This is typically a better option than relying on count.  It also prevents the need for Thread.Sleep (on either end - though I have it in there to simulate work atm...)


    Reed Copsey, Jr. - http://reedcopsey.com
    If a post answers your question, please click "Mark As Answer" on that post and "Mark as Helpful".
    • Marked as answer by Thuru VMVP Saturday, December 17, 2011 6:43 AM
    Friday, December 16, 2011 5:41 PM
    Moderator
  • Cool, thanks.

    Then what might be the different between the Concurrent Collections and the Blocking Collections ? I think as per the documentation the concurrent collections are supposed to be used in the parallel programming paradigm.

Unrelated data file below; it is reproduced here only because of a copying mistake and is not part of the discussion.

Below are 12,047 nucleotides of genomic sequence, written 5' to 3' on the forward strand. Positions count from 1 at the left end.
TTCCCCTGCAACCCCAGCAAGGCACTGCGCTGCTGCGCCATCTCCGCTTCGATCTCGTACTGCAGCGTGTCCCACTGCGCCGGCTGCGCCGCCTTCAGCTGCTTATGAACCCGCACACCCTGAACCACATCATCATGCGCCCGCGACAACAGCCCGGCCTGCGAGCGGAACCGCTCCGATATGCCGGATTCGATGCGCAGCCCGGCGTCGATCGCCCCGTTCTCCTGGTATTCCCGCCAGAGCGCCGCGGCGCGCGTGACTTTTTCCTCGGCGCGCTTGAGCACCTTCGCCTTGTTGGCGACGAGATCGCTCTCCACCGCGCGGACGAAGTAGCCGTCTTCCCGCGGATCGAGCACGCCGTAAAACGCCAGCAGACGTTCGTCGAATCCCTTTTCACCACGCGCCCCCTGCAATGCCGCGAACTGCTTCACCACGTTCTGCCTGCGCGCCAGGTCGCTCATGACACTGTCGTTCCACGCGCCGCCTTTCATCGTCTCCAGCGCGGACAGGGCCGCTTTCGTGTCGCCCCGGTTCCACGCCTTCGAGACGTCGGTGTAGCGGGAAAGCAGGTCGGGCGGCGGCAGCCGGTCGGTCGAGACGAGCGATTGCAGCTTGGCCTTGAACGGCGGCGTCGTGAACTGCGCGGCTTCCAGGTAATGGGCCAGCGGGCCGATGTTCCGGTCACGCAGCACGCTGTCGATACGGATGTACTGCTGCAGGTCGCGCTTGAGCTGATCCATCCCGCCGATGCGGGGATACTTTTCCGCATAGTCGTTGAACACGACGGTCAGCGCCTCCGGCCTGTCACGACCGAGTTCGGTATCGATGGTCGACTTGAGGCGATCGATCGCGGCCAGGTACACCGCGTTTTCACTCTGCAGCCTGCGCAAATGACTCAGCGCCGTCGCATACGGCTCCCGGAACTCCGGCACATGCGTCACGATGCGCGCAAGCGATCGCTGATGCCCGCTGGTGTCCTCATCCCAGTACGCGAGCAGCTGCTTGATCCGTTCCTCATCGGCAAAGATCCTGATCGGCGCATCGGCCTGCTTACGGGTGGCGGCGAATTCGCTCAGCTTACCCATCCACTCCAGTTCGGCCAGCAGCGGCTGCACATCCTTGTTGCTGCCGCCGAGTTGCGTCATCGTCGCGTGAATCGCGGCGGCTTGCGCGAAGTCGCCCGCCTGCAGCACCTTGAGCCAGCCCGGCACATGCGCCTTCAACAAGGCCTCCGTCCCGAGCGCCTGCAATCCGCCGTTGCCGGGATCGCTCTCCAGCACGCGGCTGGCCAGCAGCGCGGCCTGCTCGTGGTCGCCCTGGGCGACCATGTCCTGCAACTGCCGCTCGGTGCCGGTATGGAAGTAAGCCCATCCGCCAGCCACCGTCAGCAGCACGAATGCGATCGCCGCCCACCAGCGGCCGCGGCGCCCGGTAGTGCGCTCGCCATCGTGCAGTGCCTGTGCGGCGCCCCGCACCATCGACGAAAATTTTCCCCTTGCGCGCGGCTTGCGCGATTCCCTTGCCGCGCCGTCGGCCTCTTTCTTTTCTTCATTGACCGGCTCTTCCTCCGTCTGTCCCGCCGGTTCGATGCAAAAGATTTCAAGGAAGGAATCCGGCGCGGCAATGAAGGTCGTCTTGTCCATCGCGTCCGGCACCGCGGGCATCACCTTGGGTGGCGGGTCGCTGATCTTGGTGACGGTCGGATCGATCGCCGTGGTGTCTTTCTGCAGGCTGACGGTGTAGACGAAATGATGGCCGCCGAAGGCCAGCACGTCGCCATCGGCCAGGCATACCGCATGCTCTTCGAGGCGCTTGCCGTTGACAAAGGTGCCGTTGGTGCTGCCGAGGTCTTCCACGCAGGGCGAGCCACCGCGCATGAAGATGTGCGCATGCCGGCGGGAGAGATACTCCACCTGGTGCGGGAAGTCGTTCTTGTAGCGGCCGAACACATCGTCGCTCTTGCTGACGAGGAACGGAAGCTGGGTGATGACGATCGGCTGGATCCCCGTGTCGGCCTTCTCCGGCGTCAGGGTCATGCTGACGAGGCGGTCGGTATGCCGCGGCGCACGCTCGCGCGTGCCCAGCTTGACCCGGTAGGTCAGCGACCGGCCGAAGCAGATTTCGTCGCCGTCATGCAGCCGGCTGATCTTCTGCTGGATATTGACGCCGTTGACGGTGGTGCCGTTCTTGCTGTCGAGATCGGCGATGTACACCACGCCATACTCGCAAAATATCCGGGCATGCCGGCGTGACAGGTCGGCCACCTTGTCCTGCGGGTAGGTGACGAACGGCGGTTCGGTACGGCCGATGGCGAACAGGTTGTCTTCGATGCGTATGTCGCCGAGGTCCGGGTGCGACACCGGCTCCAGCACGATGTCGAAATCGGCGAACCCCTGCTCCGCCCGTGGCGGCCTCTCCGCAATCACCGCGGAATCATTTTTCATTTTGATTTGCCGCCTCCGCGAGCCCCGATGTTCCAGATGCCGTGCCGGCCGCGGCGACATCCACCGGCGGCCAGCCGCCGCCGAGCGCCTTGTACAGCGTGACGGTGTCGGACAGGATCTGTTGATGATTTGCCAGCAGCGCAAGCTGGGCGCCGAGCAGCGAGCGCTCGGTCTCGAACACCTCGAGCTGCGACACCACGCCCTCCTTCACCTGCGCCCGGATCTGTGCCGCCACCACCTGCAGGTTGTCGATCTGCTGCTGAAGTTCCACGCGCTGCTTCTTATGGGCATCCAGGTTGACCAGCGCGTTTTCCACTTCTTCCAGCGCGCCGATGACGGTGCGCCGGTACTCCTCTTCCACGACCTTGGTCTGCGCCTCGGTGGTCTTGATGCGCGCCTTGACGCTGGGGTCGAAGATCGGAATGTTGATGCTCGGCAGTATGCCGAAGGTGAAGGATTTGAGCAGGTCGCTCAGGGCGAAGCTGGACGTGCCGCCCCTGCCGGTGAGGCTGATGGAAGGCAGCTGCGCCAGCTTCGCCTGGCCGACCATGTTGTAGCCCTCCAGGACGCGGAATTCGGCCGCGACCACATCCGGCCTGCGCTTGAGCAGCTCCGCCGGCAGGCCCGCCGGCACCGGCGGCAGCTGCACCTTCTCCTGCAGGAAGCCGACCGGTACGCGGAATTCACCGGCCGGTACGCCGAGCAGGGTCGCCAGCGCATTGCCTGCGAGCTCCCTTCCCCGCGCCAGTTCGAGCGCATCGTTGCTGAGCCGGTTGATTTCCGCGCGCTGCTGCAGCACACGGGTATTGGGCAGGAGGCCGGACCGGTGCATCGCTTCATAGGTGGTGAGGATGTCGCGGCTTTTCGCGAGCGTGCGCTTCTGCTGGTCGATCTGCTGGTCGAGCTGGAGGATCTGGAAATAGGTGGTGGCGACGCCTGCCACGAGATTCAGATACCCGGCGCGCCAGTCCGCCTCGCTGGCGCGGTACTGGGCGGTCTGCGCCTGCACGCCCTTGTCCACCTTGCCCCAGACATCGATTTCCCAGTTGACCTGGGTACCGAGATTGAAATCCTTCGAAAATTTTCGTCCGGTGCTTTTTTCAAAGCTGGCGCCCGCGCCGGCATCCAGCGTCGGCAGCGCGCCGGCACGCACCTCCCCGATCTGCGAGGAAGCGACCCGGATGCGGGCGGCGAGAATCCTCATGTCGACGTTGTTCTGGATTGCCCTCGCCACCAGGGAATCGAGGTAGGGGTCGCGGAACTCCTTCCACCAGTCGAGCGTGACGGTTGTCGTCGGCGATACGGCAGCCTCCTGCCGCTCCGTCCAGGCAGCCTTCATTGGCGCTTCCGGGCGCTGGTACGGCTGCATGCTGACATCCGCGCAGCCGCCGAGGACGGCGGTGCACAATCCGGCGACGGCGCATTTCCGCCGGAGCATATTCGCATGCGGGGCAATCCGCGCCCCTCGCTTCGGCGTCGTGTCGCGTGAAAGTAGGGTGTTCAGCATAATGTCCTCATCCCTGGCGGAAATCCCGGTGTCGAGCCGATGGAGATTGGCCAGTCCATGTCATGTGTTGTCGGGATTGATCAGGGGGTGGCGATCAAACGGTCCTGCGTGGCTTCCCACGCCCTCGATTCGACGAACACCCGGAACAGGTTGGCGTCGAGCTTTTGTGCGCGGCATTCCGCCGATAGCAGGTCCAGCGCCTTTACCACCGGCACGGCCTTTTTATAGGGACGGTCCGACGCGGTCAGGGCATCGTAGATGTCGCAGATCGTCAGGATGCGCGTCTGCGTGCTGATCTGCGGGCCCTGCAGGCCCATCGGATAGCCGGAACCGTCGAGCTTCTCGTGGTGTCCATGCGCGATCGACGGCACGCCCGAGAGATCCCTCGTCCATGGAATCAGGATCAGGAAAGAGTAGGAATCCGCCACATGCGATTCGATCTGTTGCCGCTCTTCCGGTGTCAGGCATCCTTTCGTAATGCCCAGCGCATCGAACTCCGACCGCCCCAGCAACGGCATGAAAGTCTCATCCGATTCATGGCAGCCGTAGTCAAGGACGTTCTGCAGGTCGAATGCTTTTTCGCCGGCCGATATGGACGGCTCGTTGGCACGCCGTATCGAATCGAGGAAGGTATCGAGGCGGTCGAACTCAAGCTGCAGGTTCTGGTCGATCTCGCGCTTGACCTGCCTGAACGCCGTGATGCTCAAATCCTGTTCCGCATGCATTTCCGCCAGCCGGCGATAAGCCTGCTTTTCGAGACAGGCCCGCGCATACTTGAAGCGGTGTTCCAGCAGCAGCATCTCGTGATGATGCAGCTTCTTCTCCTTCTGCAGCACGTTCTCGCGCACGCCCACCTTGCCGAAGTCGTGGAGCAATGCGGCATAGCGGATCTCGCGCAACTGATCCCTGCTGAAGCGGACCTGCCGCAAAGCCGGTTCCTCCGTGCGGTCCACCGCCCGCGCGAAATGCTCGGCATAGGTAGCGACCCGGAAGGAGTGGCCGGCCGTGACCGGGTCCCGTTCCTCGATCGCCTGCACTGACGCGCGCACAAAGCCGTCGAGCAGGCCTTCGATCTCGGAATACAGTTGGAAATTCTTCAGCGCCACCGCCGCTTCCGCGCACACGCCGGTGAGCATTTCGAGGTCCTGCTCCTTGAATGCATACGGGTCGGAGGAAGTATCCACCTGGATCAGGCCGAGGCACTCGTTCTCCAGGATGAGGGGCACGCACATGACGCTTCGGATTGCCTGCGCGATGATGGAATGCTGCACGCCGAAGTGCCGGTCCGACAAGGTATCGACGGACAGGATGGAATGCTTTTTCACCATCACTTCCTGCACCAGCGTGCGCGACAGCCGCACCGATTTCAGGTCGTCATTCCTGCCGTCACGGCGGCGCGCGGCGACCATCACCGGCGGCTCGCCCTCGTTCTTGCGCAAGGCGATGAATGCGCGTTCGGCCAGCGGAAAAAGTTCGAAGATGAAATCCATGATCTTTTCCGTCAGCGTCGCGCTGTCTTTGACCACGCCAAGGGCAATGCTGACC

My blog : http://thuruinhttp.wordpress.com
    Saturday, December 17, 2011 6:43 AM
  • Cool, thanks.

    Then what might be the different between the Concurrent Collections and the Blocking Collections ? I think as per the documentation the concurrent collections are supposed to be used in the parallel programming paradigm.


    My blog : http://thuruinhttp.wordpress.com

    BlockingCollection<T> is one of the new concurrent collections (in System.Collections.Concurrent).  By default, it uses ConcurrentQueue<T> to implement it's internal functionality.  It just provides a cleaner API specifically geared towards producer/consumer scenarios.  Basically, it's just a utility for classes that implement IProducerConsumerCollection<T> to make them easier to work with in this type of scenario.

     


    Reed Copsey, Jr. - http://reedcopsey.com
    If a post answers your question, please click "Mark As Answer" on that post and "Mark as Helpful".
    Saturday, December 17, 2011 9:16 PM
    Moderator